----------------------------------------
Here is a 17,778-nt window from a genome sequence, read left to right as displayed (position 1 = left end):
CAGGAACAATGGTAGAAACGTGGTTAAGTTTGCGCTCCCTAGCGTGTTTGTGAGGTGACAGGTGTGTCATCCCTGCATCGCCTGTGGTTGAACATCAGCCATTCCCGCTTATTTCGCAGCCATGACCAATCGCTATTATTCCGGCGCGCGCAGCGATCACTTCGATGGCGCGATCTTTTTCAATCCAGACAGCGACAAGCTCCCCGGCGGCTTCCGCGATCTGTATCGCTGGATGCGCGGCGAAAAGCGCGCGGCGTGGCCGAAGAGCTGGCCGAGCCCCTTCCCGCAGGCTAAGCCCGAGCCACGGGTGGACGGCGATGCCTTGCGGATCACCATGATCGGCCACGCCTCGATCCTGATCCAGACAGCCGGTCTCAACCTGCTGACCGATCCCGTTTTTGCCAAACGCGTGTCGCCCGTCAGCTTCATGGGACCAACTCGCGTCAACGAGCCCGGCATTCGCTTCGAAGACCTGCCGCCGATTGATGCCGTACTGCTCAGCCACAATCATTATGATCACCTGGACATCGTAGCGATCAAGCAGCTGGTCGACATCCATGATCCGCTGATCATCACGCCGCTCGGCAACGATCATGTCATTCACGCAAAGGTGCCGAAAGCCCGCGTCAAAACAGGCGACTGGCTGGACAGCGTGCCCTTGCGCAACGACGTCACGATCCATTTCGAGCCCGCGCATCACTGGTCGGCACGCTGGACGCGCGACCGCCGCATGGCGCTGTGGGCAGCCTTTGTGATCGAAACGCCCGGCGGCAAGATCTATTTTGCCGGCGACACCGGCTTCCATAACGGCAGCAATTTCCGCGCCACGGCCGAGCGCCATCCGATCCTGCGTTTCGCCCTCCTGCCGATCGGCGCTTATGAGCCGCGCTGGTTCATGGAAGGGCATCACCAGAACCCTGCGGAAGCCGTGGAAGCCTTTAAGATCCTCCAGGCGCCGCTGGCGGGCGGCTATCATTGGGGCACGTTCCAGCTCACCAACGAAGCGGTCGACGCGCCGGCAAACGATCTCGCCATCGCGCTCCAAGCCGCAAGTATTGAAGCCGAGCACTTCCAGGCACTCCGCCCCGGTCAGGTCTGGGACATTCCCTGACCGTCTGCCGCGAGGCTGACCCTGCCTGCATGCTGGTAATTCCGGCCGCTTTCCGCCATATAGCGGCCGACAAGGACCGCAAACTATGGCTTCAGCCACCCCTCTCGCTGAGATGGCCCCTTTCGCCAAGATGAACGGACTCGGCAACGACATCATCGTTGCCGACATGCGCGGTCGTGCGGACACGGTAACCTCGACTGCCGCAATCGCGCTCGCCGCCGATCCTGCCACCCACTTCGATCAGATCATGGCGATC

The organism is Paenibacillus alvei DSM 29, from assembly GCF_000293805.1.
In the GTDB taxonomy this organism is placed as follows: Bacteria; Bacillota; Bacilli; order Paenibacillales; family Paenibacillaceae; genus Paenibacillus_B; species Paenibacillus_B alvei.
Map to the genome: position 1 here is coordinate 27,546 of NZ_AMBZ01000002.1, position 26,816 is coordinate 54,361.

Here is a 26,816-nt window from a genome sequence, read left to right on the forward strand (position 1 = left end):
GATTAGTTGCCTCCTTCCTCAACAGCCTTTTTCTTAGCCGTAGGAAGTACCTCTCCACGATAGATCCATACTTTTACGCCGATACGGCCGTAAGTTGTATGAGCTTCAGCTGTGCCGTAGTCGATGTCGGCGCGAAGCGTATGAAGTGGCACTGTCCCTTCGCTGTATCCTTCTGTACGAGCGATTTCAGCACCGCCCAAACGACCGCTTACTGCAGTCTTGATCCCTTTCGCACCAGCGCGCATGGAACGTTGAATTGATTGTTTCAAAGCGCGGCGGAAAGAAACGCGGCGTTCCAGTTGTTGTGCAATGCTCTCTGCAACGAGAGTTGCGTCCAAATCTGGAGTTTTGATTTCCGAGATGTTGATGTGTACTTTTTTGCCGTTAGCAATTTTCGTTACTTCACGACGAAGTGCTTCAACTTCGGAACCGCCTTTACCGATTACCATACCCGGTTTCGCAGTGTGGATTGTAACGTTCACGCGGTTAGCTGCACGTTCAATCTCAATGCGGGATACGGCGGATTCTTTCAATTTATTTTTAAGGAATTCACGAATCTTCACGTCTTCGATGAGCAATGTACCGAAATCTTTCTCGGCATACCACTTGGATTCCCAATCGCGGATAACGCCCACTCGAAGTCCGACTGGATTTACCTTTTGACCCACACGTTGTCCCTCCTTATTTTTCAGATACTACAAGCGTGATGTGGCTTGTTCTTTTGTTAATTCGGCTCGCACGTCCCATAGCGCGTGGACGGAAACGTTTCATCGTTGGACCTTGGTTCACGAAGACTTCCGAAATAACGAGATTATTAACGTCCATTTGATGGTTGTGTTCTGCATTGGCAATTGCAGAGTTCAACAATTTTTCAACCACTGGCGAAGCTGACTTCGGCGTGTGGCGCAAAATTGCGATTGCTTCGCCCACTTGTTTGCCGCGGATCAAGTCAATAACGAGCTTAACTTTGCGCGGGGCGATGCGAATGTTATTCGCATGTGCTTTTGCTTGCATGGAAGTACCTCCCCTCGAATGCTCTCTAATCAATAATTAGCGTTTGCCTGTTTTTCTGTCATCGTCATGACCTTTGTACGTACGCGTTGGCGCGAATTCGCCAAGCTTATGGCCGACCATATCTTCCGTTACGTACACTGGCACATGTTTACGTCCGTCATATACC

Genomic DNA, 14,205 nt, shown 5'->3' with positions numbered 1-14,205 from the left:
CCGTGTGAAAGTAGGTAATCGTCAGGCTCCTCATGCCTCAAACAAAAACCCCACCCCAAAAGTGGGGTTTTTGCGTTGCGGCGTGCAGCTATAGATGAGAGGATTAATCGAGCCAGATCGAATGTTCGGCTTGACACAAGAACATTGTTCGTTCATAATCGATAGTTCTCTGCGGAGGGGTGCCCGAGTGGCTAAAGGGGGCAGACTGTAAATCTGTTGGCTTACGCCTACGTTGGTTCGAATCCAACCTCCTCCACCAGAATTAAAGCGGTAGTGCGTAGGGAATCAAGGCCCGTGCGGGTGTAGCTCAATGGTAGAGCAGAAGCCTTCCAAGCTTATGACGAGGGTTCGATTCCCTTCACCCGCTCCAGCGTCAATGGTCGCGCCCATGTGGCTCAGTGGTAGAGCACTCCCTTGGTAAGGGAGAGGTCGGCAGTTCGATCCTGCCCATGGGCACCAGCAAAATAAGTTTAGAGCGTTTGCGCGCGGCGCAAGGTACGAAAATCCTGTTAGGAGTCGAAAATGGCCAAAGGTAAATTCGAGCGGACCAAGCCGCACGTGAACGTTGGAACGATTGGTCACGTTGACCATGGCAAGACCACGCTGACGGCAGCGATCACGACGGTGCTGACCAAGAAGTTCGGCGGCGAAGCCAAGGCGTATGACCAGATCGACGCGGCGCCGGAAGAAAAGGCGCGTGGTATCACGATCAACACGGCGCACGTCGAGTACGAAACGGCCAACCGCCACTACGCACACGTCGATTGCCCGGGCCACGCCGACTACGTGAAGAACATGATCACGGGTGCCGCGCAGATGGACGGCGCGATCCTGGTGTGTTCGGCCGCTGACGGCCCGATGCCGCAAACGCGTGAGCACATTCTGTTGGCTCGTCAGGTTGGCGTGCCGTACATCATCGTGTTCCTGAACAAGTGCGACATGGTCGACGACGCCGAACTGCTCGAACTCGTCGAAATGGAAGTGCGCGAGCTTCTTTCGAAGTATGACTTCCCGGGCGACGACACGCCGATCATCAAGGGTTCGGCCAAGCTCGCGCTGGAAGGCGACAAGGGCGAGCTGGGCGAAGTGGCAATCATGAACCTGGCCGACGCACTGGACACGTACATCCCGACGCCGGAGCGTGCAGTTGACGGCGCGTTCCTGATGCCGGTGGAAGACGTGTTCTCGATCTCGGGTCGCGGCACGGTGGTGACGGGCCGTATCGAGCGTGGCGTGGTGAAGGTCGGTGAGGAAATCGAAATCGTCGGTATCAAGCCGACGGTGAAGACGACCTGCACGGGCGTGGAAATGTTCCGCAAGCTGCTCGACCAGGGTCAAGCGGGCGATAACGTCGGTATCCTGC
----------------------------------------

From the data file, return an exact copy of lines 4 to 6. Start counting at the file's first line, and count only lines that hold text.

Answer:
In the GTDB taxonomy this organism is placed as follows: Bacteria; Bacillota; Bacilli; order Paenibacillales; family Paenibacillaceae; genus Paenibacillus_B; species Paenibacillus_B alvei.
Map to the genome: position 1 here is coordinate 27,546 of NZ_AMBZ01000002.1, position 26,816 is coordinate 54,361.

Here is a 26,816-nt window from a genome sequence, read left to right on the forward strand (position 1 = left end):